Film Review: Never Hike Alone – A Friday the 13th Fan Film

I’m a madman, so I’m returning to Camp Crystal Lake for a 13th time for the fan film Never Hike Alone. I’ve seen some of these horror fan films before, and I normally wouldn’t indulge to this extent, but it was well-recommended by the Halloweenies horror podcast, and seems well-regarded within the Friday the 13th community. It does have nearly 1.7 million views on YouTube, with 68,000 positive upvotes.

The fan film was released on Oct. 13, 2017 by Womp Stomp Films, and is directed and co-written by Vincente DiSanti. Nathan McLeod is the co-writer.

The most notable thing about this fan film is that, even though it’s a fan film, Thom Matthews, who played Tommy Jarvis in Jason Lives, has a cameo appearance in this. How cool is that?

And the other notable thing about this is that DiSanti plays Jason Voorhees. That’s rather neat. This film is a love letter to the Friday the 13th film franchise and he gets to step into the blood soaked, swampy shoes of Jason Voorhees himself.

Did I mention that this is freely available on YouTube? Because it’s freely available on YouTube:

So since it’s a fan film, and it’s not like there’s a Wikipedia for this, I can’t do my usual deep dive into the development, production and on-screen actors for this. For that reason, maybe I’ll get out of this review/running commentary at less than a 1,000 words for once? [Narrator: Circling back to this, he did not make it under 1,000 words. Whoops.]

The synopsis on the film reads, “A fan tribute to Friday the 13th, Never Hike Alone follows an adventure blogger, Kyle McLeod (Andrew Leighty), who uncovers the long lost remains of Camp Crystal Lake while on a solo backpacking trip. Ignoring the campfire tales from his childhood, Kyle’s search turns deadly when he makes the grave mistake of crossing the path of Camp Blood’s legendary mass murderer, Jason Voorhees. Stranded in the forest with Jason on his heels, Kyle must push his survival skills to their limits if he hopes to survive the night. Otherwise, he’ll wind up as another lost victim of the cursed camp.”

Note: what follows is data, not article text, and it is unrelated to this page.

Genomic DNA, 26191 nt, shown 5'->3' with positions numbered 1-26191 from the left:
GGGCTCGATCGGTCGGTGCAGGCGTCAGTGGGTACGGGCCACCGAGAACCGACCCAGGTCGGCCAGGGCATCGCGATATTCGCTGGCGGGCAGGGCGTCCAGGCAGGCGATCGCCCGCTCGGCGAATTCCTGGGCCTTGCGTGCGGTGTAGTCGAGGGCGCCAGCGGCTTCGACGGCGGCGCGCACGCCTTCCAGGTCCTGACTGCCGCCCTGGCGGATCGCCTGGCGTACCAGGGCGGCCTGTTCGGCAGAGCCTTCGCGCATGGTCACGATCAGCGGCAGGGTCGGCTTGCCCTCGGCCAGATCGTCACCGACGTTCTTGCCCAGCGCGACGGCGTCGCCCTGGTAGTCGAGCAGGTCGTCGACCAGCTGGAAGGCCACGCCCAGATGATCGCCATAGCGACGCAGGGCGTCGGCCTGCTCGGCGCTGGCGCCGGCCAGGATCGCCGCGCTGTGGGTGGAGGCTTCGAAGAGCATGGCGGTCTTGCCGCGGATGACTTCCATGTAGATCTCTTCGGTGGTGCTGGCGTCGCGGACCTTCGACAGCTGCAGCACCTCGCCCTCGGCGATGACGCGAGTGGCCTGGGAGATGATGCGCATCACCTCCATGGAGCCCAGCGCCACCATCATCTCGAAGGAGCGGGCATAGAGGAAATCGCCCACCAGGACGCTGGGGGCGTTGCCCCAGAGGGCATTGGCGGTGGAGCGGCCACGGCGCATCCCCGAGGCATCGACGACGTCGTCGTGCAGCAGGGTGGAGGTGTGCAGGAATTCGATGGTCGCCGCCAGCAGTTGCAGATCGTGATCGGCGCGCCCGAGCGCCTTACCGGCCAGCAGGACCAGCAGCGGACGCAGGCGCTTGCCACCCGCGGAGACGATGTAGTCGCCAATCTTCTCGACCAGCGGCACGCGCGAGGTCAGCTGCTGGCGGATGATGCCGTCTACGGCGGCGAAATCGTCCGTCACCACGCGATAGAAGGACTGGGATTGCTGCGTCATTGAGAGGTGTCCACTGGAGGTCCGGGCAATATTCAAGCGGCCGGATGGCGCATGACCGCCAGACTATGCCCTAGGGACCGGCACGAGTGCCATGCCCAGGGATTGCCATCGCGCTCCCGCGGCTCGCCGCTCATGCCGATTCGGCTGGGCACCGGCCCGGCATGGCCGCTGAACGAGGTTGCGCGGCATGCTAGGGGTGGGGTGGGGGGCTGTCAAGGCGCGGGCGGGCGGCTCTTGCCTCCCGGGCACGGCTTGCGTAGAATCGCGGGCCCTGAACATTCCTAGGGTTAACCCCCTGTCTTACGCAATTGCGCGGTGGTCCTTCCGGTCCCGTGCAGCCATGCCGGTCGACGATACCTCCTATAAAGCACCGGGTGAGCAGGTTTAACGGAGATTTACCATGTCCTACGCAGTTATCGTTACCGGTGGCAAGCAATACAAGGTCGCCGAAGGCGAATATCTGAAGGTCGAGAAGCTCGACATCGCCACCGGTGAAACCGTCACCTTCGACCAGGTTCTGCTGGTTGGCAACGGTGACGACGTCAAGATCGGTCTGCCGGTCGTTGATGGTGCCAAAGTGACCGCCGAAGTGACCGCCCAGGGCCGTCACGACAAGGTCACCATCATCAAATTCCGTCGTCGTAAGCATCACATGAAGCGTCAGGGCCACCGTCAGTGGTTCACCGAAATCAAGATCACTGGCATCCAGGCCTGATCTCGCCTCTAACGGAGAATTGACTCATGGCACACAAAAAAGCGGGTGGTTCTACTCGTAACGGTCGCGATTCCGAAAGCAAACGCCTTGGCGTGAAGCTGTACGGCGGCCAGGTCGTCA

Thom Matthews returns as Tommy Jarvis.

As a premise, that’s a change from what we’ve gotten before, where it’s always an ensemble of kids heading out to party and they get butchered. In this case, we have an adventure blogger out in the woods doing his thing. But, also, since other films in the franchise, like the remake, have played up Jason Voorhees’ survivalist skills, it’s interesting to then make him go up against someone who also has survivalist skills. In other words, I’m not sure we’ve had a character face Jason Voorhees yet who is as comfortable in the woods and nature as he is. That’s what gives Jason Voorhees an advantage, typically. So I’m intrigued.

Also, from a technical standpoint, that gives the filmmakers the chance to do some stuff we also have never seen in a Friday the 13th film, mainly, a lot of handheld camera action, with Kyle running around with his blogging hiking adventures.

At 53 minutes, that’s darn near a full-on Friday the 13th length film. If they added about 15 more minutes, you’re right there in the sweet spot.

Dang, props to the graphics department for Womp Stomp Films, as the opening title sequence is fantastic, with the glowing 3D effect for the lettering of the title, and Jason Voorhees’ silhouette in the middle.

Someone smarter than I am can correct me if I’m wrong, but this might be the first film in the entire franchise (and I know it’s not considered canon) to actually give us a nice wide establishing shot of Crystal Lake! I appreciate that table-setting.

They’re doing a good job of building tension … in the daylight.

Something new brought in for the “campfire story” aspect of this, which is something they’ve always made Jason Voorhees out to be — just a scary campfire story — is actually having Kyle investigate Camp Crystal Lake. I like it being this deserted, spooky old camp.